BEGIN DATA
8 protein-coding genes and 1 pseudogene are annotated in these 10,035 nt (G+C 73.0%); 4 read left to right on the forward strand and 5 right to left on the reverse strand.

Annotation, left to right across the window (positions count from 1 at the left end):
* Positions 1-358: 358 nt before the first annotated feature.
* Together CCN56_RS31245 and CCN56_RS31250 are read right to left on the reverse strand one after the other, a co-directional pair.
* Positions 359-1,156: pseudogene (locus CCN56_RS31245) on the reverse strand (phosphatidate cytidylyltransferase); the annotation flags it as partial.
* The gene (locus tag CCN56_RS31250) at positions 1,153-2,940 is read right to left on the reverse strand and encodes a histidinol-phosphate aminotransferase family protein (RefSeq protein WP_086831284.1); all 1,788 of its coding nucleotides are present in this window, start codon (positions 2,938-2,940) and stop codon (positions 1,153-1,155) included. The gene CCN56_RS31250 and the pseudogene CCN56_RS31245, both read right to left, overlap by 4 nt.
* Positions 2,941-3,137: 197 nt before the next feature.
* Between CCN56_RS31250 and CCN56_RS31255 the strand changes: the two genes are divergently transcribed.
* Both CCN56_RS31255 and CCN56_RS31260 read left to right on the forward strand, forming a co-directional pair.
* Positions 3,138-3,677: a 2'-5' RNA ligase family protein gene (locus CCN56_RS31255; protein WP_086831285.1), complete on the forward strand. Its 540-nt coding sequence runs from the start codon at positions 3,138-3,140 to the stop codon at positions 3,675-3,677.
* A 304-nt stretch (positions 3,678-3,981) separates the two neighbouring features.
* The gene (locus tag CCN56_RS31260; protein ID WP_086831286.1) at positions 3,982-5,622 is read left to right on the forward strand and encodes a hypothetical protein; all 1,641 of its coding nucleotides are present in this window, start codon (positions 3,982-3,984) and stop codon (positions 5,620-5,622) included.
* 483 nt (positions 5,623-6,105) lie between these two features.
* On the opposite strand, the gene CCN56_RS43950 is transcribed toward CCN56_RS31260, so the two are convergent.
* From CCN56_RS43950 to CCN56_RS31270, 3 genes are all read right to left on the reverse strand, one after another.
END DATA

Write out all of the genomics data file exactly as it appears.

8 protein-coding genes and 1 pseudogene are annotated in these 10,035 nt (G+C 73.0%); 4 read left to right on the forward strand and 5 right to left on the reverse strand.

Annotation, left to right across the window (positions count from 1 at the left end):
* Positions 1-358: 358 nt before the first annotated feature.
* Together CCN56_RS31245 and CCN56_RS31250 are read right to left on the reverse strand one after the other, a co-directional pair.
* Positions 359-1,156: pseudogene (locus CCN56_RS31245) on the reverse strand (phosphatidate cytidylyltransferase); the annotation flags it as partial.
* The gene (locus tag CCN56_RS31250) at positions 1,153-2,940 is read right to left on the reverse strand and encodes a histidinol-phosphate aminotransferase family protein (RefSeq protein WP_086831284.1); all 1,788 of its coding nucleotides are present in this window, start codon (positions 2,938-2,940) and stop codon (positions 1,153-1,155) included. The gene CCN56_RS31250 and the pseudogene CCN56_RS31245, both read right to left, overlap by 4 nt.
* Positions 2,941-3,137: 197 nt before the next feature.
* Between CCN56_RS31250 and CCN56_RS31255 the strand changes: the two genes are divergently transcribed.
* Both CCN56_RS31255 and CCN56_RS31260 read left to right on the forward strand, forming a co-directional pair.
* Positions 3,138-3,677: a 2'-5' RNA ligase family protein gene (locus CCN56_RS31255; protein WP_086831285.1), complete on the forward strand. Its 540-nt coding sequence runs from the start codon at positions 3,138-3,140 to the stop codon at positions 3,675-3,677.
* A 304-nt stretch (positions 3,678-3,981) separates the two neighbouring features.
* The gene (locus tag CCN56_RS31260; protein ID WP_086831286.1) at positions 3,982-5,622 is read left to right on the forward strand and encodes a hypothetical protein; all 1,641 of its coding nucleotides are present in this window, start codon (positions 3,982-3,984) and stop codon (positions 5,620-5,622) included.
* 483 nt (positions 5,623-6,105) lie between these two features.
* On the opposite strand, the gene CCN56_RS43950 is transcribed toward CCN56_RS31260, so the two are convergent.
* From CCN56_RS43950 to CCN56_RS31270, 3 genes are all read right to left on the reverse strand, one after another.